Antipsychotic medications have been increasingly and more widely prescribed despite continued uncertainty about their association with the incidence of acute myocardial infarction (AMI).Methods and Results—
We investigated the risk of AMI associated with antipsychotic treatment in 56 910 patients with schizophrenia, mood disorders, or dementia first hospitalized or visiting an emergency room for AMI in 1999 to 2009. A case-crossover design was used to compare the distributions of antipsychotic exposure for the same patient across 1 to 30 and 91 to 120 days just before the AMI event. Adjustments were made for comedications and outpatient visits. The adjusted odds ratio of AMI risk was 2.52 (95% confidence interval, 2.37–2.68) for any antipsychotics, 2.32 (95% confidence interval, 2.17–2.47) for first-generation antipsychotics, and 2.74 (95% confidence interval, 2.49–3.02) for second-generation antipsychotics. The risk significantly increased (P<0.001) with elevations in dosage and in short-term use (≤30 days). Male patients, elderly patients, and patients with dementia were at significantly increased risk (all P<0.001). Physically healthier patients with no preexisting diabetes mellitus, hypertension, or dyslipidemia were at significantly greater risk (P<0.001), largely because they had been exposed to higher doses of antipsychotics (P<0.001). A study of the selected binding of antipsychotics to 14 neurotransmitter receptors revealed only dopamine type 3 receptor antagonism to be significantly associated with AMI risk (adjusted odds ratio, 2.59; 95% confidence interval, 2.43–2.75; P<0.0001).Conclusions—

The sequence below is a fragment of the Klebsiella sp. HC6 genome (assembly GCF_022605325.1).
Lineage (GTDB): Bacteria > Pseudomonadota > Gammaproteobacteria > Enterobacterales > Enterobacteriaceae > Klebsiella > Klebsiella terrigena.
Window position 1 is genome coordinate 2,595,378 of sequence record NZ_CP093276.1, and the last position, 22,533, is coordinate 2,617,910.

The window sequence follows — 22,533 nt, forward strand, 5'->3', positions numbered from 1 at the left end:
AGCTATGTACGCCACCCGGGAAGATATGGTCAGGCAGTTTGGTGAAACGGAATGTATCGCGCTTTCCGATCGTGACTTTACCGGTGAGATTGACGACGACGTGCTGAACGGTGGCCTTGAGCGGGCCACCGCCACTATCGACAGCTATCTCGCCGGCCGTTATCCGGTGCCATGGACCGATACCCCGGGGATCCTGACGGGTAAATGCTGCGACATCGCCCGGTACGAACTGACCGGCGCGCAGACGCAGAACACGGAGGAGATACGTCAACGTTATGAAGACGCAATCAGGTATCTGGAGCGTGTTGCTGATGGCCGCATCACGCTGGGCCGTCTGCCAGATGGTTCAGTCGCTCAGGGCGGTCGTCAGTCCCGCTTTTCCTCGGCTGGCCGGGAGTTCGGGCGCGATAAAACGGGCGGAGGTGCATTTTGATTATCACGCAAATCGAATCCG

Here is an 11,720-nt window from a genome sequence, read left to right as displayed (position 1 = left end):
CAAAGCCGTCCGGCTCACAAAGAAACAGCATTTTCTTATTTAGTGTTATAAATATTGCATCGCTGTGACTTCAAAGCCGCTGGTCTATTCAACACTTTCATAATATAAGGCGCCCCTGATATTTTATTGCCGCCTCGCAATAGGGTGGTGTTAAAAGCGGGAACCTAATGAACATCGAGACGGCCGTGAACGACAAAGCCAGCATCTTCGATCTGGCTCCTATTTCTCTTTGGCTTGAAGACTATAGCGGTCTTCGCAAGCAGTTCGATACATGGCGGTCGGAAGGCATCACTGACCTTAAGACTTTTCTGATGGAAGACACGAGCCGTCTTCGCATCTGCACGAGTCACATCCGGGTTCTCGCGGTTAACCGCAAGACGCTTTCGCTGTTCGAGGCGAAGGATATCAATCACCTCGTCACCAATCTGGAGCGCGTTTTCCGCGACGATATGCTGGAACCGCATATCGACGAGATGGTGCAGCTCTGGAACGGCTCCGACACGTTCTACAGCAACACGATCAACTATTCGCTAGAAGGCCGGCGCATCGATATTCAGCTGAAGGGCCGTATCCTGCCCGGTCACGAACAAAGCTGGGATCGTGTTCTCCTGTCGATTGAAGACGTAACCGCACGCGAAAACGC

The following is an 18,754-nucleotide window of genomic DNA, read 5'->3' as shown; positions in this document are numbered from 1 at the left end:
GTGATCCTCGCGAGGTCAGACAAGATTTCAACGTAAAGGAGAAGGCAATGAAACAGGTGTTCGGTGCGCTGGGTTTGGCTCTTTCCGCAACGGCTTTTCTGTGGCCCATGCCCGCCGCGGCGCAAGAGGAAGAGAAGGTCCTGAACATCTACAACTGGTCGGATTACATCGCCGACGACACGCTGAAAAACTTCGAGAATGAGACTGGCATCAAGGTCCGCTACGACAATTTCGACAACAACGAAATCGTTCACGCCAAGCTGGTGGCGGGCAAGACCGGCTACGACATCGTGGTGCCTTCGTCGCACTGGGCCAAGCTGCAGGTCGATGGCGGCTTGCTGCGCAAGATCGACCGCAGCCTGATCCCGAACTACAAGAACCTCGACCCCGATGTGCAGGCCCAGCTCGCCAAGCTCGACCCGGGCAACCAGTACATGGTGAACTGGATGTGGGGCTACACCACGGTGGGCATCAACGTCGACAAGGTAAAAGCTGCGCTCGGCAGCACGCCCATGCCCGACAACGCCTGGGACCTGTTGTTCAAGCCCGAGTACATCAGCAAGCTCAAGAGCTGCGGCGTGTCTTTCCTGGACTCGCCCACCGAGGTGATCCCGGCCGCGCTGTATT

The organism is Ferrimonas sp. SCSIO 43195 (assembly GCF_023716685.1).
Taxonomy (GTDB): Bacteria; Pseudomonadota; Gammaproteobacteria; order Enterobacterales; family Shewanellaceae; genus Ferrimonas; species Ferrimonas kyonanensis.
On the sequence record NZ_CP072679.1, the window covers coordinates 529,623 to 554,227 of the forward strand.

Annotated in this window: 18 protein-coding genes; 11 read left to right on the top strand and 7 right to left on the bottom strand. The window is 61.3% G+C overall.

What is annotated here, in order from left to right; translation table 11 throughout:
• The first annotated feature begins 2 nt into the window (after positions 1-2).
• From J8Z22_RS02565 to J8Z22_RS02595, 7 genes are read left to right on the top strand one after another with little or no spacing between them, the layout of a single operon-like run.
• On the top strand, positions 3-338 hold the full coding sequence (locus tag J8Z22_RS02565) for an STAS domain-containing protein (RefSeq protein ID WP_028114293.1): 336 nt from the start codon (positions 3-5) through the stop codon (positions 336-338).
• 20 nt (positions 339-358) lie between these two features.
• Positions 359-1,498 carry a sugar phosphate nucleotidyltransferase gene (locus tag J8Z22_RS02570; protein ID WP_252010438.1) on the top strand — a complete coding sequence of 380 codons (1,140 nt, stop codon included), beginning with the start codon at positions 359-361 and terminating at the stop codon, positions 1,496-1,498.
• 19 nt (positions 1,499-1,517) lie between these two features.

Antipsychotic use may be associated with a transient increase in risk for AMI, possibly mediated by dopamine type 3 receptor blockades. Further education on drug safety and research into the underlying biological mechanisms are needed.